Tuesday, April 9, 2013

"Is she calling out to you, Daddy?"

My mind was preoccupied with finding my misplaced wallet. I was in my studio at home, rooting through drawers, utterly lost in thought. It was yesterday morning, and I had ten things to do at the same time.

A sound suddenly froze me. It was a flute, distant and scratchy, a beautiful and haunting memory from my childhood. I recognized the musician immediately. It was my mother. She died two years ago.

Salish, my three-year-old daughter, had discovered an old tape recorder under a pile of books and pressed the play button. I had gathered the books from my mother’s apartment, but I never had the courage to look through them. She died suddenly and unexpectedly, and our relationship was unresolved. The pain of her death was too intense, so I shut it off.

“What is this, Daddy?” Salish asked as she saw my face go white.

“It’s my mommy. She played music.”

“Where is she?”

“She died, Salish.”

We sat quietly and listened to the music. My eyes began to tear up. Salish wasn’t looking at me. She was staring intensely at the wall.

“Is she calling out to you, Daddy?” she asked.

The question was like a kick in the stomach. Where did she hear that phrase?

“I don’t know. I don’t know.” I said.

“Is she sad, Daddy? Is she crying?”

“I don’t think so, Salish.”

“Is she in pain? Is she okay?” Her face was filled with compassion.

“I don’t think she’s in pain anymore, Salish.”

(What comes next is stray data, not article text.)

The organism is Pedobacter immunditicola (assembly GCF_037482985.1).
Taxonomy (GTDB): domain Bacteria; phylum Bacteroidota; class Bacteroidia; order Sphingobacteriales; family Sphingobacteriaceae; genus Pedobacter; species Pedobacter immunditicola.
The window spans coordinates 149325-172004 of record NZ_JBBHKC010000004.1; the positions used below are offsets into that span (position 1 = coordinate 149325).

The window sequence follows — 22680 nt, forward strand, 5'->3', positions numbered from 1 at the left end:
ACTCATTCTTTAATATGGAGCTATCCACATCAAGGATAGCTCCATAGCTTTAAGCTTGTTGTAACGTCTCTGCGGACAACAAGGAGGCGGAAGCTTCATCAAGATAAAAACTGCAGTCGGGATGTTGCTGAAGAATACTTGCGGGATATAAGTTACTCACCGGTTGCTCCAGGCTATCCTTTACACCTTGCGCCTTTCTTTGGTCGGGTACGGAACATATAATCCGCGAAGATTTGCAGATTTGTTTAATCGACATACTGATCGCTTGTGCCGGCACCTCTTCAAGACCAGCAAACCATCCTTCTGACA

“Is she calling out to you, Daddy?” she repeated.

I was silent. We listened to the dreamy melody until the refrain ended.  “It’s time to go now, Daddy. We need to go.” We left the studio together, and Salish grabbed my hand. “I love you, Daddy,” she said.

Three hours later I was driving to work, the earlier event a distant memory. I was once again spending the day wrapped up in tomorrow’s irrelevancies. I looked at my phone and went numb as I saw the date.

It was my mother’s 70th birthday.

I suddenly recalled a conversation I had with her long ago, as I was setting up her email account.

“What would you like your name to be?” I asked.

She thought for a minute. “Flutist at rest,” she said, smiling.

grandmother and granddaughter

Monday, April 8, 2013

Goodbye to the Man Who Changed My Life

Peter Workman, founder of Workman Publishing, died yesterday morning. I did not know him well- we had a casual acquaintance- but I will be forever indebted to him.

Two years ago, he gave me a chance when nobody else would. He saw opportunity where others saw obstacles.

His prescient staff came to him with a novel idea- a dance photography book set in everyday life. He had reservations, but he did not close the door, as many had before him. Whereas other publishers loved the photos but felt a book would not sell, Peter felt a book would sell because he loved the photos. So he put Dancers Among Us on his list, and in the process he added yet another best-selling title to his distinguished record of achievement.

How many other authors will have similar words of praise in the days ahead? How many dreamers were given an opportunity that had been so elusive, simply due to Peter's innate ability to see clearly through the fog that so often blinded his contemporaries? Countless, I imagine.

There is a famous expression to describe corporate ineptitude: "A fish rots from the head down." If this is true, then the converse must apply as well. The staff at Workman Publishing is brilliant, enthusiastic, and resolutely unpretentious. The offices bustle with creative energy and uninhibited optimism. I'm sure these adjectives will be used to describe Peter as well.

This was Peter's favorite photo from the book, and one he seriously considered using on the cover. As I look at it now, I see a woman ascending to the heavens, bringing with her the beauty and simplicity she enjoyed in life. Those left behind have the satisfaction of knowing that her influence on their lives will be lasting and powerful.

Thank you, Peter.